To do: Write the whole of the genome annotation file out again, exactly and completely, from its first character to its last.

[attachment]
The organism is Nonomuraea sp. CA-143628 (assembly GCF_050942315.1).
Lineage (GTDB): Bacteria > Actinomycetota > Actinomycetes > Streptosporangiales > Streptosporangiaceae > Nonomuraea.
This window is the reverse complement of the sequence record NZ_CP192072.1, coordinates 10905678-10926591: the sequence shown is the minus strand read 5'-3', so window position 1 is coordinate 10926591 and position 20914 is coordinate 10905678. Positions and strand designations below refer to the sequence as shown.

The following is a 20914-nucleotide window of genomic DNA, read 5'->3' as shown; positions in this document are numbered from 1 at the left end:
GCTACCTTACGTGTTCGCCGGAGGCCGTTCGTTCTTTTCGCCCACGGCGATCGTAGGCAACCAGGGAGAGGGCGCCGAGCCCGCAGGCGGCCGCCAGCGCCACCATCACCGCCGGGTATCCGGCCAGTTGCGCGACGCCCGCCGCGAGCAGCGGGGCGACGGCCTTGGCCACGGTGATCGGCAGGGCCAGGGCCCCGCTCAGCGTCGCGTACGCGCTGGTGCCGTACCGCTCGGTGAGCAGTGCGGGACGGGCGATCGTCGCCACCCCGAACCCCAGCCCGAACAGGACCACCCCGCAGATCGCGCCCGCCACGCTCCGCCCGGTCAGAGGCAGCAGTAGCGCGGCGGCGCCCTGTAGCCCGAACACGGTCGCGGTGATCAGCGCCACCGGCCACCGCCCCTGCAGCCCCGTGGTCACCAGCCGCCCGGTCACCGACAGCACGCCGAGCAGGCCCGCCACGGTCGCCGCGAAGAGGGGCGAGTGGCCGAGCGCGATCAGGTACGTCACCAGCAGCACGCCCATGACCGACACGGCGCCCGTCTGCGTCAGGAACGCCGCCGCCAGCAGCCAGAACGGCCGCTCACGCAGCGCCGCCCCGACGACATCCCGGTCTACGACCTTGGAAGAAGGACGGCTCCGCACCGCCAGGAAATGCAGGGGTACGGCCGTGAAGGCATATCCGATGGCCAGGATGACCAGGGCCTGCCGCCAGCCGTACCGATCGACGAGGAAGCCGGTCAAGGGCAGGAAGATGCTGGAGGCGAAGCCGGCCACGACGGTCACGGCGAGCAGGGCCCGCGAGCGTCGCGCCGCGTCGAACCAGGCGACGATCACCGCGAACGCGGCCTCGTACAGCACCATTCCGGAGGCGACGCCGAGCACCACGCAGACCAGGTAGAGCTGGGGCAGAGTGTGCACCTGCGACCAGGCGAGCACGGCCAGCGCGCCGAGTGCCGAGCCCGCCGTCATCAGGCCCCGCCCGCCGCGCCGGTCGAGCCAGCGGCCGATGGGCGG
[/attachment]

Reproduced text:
The organism is Nonomuraea sp. CA-143628 (assembly GCF_050942315.1).
Lineage (GTDB): Bacteria > Actinomycetota > Actinomycetes > Streptosporangiales > Streptosporangiaceae > Nonomuraea.
This window is the reverse complement of the sequence record NZ_CP192072.1, coordinates 10905678-10926591: the sequence shown is the minus strand read 5'-3', so window position 1 is coordinate 10926591 and position 20914 is coordinate 10905678. Positions and strand designations below refer to the sequence as shown.

The following is a 20914-nucleotide window of genomic DNA, read 5'->3' as shown; positions in this document are numbered from 1 at the left end:
GCTACCTTACGTGTTCGCCGGAGGCCGTTCGTTCTTTTCGCCCACGGCGATCGTAGGCAACCAGGGAGAGGGCGCCGAGCCCGCAGGCGGCCGCCAGCGCCACCATCACCGCCGGGTATCCGGCCAGTTGCGCGACGCCCGCCGCGAGCAGCGGGGCGACGGCCTTGGCCACGGTGATCGGCAGGGCCAGGGCCCCGCTCAGCGTCGCGTACGCGCTGGTGCCGTACCGCTCGGTGAGCAGTGCGGGACGGGCGATCGTCGCCACCCCGAACCCCAGCCCGAACAGGACCACCCCGCAGATCGCGCCCGCCACGCTCCGCCCGGTCAGAGGCAGCAGTAGCGCGGCGGCGCCCTGTAGCCCGAACACGGTCGCGGTGATCAGCGCCACCGGCCACCGCCCCTGCAGCCCCGTGGTCACCAGCCGCCCGGTCACCGACAGCACGCCGAGCAGGCCCGCCACGGTCGCCGCGAAGAGGGGCGAGTGGCCGAGCGCGATCAGGTACGTCACCAGCAGCACGCCCATGACCGACACGGCGCCCGTCTGCGTCAGGAACGCCGCCGCCAGCAGCCAGAACGGCCGCTCACGCAGCGCCGCCCCGACGACATCCCGGTCTACGACCTTGGAAGAAGGACGGCTCCGCACCGCCAGGAAATGCAGGGGTACGGCCGTGAAGGCATATCCGATGGCCAGGATGACCAGGGCCTGCCGCCAGCCGTACCGATCGACGAGGAAGCCGGTCAAGGGCAGGAAGATGCTGGAGGCGAAGCCGGCCACGACGGTCACGGCGAGCAGGGCCCGCGAGCGTCGCGCCGCGTCGAACCAGGCGACGATCACCGCGAACGCGGCCTCGTACAGCACCATTCCGGAGGCGACGCCGAGCACCACGCAGACCAGGTAGAGCTGGGGCAGAGTGTGCACCTGCGACCAGGCGAGCACGGCCAGCGCGCCGAGTGCCGAGCCCGCCGTCATCAGGCCCCGCCCGCCGCGCCGGTCGAGCCAGCGGCCGATGGGCGG